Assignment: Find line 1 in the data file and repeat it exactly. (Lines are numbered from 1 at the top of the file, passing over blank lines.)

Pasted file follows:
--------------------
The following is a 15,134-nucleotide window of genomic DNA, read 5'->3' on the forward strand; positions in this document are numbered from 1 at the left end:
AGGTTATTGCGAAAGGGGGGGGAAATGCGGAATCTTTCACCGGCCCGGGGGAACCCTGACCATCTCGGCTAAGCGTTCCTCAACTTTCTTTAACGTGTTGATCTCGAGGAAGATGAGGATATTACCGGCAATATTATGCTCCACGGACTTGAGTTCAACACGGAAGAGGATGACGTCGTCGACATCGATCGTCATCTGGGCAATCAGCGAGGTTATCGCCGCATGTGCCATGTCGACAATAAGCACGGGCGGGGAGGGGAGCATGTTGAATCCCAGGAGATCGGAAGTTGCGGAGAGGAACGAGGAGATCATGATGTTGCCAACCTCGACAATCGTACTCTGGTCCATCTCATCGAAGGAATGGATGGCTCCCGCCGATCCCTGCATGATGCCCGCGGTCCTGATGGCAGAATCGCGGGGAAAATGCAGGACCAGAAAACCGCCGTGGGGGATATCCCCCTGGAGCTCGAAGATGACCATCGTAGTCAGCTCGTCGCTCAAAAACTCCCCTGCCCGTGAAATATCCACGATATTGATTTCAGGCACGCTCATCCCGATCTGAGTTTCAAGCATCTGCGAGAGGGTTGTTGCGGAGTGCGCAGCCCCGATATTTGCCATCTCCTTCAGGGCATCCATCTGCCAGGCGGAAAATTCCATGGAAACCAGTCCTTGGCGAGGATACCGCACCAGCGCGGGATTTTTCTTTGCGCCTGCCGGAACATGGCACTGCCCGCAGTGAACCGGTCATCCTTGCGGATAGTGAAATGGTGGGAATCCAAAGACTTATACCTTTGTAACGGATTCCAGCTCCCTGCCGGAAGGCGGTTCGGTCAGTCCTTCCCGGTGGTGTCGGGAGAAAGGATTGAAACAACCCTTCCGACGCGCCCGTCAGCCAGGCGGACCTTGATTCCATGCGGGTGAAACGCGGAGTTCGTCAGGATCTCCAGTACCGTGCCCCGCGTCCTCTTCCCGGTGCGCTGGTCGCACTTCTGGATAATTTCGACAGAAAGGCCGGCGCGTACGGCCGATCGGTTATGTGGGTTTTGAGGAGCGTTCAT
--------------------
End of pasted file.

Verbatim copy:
The following is a 15,134-nucleotide window of genomic DNA, read 5'->3' on the forward strand; positions in this document are numbered from 1 at the left end: